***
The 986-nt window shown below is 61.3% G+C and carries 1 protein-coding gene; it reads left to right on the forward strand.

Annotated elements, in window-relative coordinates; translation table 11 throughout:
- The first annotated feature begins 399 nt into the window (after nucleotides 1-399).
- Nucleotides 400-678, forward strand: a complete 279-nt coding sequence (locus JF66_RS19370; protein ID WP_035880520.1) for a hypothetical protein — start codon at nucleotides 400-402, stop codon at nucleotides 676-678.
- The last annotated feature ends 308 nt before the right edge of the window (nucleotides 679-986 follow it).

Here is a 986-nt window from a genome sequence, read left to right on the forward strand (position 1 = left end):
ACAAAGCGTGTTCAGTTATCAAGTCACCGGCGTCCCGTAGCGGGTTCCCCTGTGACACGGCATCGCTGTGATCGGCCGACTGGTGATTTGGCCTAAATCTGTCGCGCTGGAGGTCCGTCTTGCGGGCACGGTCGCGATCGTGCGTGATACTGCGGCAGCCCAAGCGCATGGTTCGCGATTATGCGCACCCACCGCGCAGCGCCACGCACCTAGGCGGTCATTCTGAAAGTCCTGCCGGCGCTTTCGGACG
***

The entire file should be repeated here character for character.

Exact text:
The 986-nt window shown below is 61.3% G+C and carries 1 protein-coding gene; it reads left to right on the forward strand.

Annotated elements, in window-relative coordinates; translation table 11 throughout:
- The first annotated feature begins 399 nt into the window (after nucleotides 1-399).
- Nucleotides 400-678, forward strand: a complete 279-nt coding sequence (locus JF66_RS19370; protein ID WP_035880520.1) for a hypothetical protein — start codon at nucleotides 400-402, stop codon at nucleotides 676-678.
- The last annotated feature ends 308 nt before the right edge of the window (nucleotides 679-986 follow it).

Here is a 986-nt window from a genome sequence, read left to right on the forward strand (position 1 = left end):
ACAAAGCGTGTTCAGTTATCAAGTCACCGGCGTCCCGTAGCGGGTTCCCCTGTGACACGGCATCGCTGTGATCGGCCGACTGGTGATTTGGCCTAAATCTGTCGCGCTGGAGGTCCGTCTTGCGGGCACGGTCGCGATCGTGCGTGATACTGCGGCAGCCCAAGCGCATGGTTCGCGATTATGCGCACCCACCGCGCAGCGCCACGCACCTAGGCGGTCATTCTGAAAGTCCTGCCGGCGCTTTCGGACG